NAFTA does not seem to be an unqualified success in Mexico, and it has certainly affected the economy across the United States. Most experts agree it is nearly impossible to be completely unbiased, and accurately assess the actual number of workers displaced by the NAFTA trade agreement, or any other trade agreement, for that matter. However, it is clear jobs have been lost, and that they affect the economy locally, statewide, and nationally.

As manufacturing jobs were lost, the dollars spent by those textile and apparel workers decreased, affecting a wide variety of other industries, such as construction, manufacturing, and tourism. Manufacturers who moved their operations to Mexico left empty factories, thus affecting the real estate market in the area. New manufacturing sites were not necessary, which affected the industrial building industry. Workers who had to take pay cuts in new careers, or had to go on unemployment did not have the discretionary income available for entertainment, dining out, and high-ticket manufactured items, which in turn created less of a need for production and services in those industries. A lay-off of workers in one area can affect the entire surrounding region's economy, if enough people are laid off.

In addition, in a disturbing trend, many companies have used the threat of moving their operations to Mexico in order to intimidate their workers to accept cuts in wages and/or benefits. With the threat of losing their jobs fresh in their minds, most workers tend to agree to salary and benefit concessions in order to save their livelihoods. Again, as their wages decrease, they have less discretionary income available for extra and impulse purchases, affecting the economy around them.

Even though hundreds of thousands of jobs were lost throughout the country, NAFTA exports did continue to grow through the mid-90s, even while Mexico was undergoing a recession, as the following table indicates:

Table 8.1

NAFTA Export Performance (percentage growth, 1992-96) (Clement et al. 289).

Intra-NAFTA exports

Total NAFTA exports

Intra-NAFTA exports as percent of total

Imports of textiles and apparel also show the same pattern of growth during the same time, and begin to indicate the loss of jobs in these areas, as more and more large U.S. manufacturers began moving to Mexico to produce their clothing.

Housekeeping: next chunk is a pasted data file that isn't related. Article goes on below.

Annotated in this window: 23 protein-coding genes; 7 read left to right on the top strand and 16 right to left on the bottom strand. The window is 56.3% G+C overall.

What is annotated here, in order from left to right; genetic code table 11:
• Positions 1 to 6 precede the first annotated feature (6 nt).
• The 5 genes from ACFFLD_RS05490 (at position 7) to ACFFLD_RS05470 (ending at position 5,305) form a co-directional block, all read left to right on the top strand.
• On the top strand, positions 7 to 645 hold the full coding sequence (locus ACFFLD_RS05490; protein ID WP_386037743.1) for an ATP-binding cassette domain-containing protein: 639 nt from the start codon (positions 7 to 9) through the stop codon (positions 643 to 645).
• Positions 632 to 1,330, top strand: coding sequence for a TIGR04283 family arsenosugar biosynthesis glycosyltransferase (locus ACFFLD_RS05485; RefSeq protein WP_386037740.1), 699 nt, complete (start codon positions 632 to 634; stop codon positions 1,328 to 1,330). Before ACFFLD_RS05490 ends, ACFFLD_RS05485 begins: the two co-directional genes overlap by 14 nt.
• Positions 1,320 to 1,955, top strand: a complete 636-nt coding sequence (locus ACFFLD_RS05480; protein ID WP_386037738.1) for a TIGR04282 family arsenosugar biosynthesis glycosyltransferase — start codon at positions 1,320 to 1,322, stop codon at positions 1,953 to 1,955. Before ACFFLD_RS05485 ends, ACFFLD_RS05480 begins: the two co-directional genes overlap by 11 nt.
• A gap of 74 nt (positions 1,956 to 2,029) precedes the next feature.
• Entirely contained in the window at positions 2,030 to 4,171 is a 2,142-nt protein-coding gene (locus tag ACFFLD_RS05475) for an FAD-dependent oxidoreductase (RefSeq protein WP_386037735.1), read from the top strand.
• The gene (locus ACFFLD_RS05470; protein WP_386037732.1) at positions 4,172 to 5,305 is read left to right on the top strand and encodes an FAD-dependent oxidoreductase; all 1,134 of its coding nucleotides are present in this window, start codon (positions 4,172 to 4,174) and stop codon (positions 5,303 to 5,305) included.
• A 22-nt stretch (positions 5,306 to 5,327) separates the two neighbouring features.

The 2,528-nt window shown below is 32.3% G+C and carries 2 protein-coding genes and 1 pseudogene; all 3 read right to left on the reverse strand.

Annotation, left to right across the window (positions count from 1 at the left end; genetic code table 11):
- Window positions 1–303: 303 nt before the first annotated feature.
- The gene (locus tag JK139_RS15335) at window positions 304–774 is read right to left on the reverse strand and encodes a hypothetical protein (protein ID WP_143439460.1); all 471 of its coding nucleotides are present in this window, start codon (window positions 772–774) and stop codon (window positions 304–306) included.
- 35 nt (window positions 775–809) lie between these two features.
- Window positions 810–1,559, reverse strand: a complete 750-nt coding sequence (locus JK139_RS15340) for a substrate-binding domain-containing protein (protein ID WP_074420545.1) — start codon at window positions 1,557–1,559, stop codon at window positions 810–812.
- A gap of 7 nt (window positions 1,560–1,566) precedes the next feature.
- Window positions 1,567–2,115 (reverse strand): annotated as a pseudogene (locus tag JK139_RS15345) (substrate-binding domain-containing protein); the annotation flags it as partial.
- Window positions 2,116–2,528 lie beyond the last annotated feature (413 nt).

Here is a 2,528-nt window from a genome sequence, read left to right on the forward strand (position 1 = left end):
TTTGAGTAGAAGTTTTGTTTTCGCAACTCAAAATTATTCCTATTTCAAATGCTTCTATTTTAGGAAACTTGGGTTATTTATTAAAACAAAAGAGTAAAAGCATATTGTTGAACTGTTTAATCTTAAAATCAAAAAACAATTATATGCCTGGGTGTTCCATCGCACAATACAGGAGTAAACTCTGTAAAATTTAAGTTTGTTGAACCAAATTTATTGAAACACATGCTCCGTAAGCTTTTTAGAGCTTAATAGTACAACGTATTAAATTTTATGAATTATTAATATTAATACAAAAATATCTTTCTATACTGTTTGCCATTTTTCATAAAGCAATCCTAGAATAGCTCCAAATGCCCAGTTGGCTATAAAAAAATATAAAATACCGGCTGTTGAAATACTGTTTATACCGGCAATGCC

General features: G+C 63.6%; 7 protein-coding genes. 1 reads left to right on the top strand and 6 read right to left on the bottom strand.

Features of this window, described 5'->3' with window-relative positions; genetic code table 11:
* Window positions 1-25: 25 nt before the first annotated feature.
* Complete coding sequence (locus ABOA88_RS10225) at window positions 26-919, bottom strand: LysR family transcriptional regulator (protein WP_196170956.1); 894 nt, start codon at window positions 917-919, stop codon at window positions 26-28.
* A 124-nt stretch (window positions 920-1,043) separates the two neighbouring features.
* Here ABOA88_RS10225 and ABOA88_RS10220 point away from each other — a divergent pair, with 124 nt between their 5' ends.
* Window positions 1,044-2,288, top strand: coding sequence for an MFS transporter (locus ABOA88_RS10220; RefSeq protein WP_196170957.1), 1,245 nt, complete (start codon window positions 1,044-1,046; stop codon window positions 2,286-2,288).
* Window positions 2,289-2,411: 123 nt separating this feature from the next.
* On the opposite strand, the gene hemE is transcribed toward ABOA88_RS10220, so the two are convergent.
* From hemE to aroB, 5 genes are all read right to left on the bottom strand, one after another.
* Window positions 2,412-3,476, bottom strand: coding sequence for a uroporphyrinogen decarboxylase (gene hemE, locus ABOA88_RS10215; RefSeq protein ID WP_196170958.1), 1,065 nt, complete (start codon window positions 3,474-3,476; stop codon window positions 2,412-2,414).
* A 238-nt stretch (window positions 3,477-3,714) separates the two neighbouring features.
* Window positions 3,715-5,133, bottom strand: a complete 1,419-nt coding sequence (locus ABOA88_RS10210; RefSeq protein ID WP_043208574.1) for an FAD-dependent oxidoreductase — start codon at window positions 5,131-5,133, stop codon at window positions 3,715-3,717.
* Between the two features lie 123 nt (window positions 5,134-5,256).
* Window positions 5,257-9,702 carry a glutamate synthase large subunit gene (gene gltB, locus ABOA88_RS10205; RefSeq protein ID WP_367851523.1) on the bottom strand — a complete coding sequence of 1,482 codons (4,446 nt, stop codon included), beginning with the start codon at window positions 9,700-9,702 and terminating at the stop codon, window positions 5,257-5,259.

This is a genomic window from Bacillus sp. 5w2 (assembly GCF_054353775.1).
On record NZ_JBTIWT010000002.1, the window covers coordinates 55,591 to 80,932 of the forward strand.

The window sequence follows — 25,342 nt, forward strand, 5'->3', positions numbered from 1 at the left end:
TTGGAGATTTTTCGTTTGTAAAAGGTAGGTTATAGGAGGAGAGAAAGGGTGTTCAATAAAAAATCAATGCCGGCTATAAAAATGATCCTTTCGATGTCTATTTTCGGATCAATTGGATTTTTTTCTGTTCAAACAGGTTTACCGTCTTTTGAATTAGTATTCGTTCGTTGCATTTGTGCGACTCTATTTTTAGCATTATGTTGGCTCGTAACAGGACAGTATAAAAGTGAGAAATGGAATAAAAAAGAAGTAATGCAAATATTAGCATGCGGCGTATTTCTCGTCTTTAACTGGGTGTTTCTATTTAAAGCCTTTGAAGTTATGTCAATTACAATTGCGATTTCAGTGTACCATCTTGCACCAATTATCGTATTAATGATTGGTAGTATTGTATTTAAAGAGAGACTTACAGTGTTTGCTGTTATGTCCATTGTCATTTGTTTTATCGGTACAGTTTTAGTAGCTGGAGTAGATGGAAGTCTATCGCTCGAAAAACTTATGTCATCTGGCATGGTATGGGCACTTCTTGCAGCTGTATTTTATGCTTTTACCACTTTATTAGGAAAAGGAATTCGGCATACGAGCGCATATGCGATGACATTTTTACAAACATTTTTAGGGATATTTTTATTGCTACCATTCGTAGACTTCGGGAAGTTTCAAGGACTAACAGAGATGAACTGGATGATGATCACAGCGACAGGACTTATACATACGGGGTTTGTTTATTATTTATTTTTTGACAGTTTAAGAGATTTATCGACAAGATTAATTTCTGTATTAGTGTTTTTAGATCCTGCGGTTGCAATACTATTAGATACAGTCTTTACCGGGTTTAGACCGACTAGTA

Imports from Mexico of textiles and apparel, in millions in 1991, were $1,194, and U.S. exports to Mexico, over the same period, were $1,093. With the NAFTA, duties will end within six years of the accord's beginning on goods made from yarn produced within North America. It is projected that U.S. apparel-textile imports from Mexico will rise 60% over the long-term; U.S. apparel-textile exports to Mexico will increase 30%. This market in Mexico is already $6.4 billion. Mexico is the second largest export market for U.S. textiles and apparel products, with sales of $1.6 billion in 1992. Economic development in Mexico as a result of the NAFTA will increase demand for U.S. products. The NAFTA will provide substantial new opportunities for U.S. textile and apparel companies in the Mexican market. Some manufacturing sectors, such as companies which make high-quality fabrics which Mexico is unable to produce, will be particularly benefited by the agreement. Elimination of Mexican tariffs (20% and 15% on apparel and textiles, respectively) will make U.S. products even more competitive in Mexico. Barriers on about 20% of U.S. textiles and apparel exports to Mexico will be eliminated immediately. This covers about $260 million of exports, and such key products as denim, underwear, thread and many household furnishings. Barriers on another $750 million of U.S. textile exports, including yarns, most household furnishings, most fabrics and certain other apparel, will be eliminated in six years. In order to qualify as a NAFTA good, apparel must be produced from North American fabric, that is, fabric that has been woven from North American yarn that has been spun in North America. This "yarn forward" rule for most textiles and apparel restricts the benefit of the NAFTA to North American workers and producers. (Rosenberg 462).

In that the United States tends to trade mostly with the Western Hemisphere, NAFTA was a logical and economical agreement. We…[continue]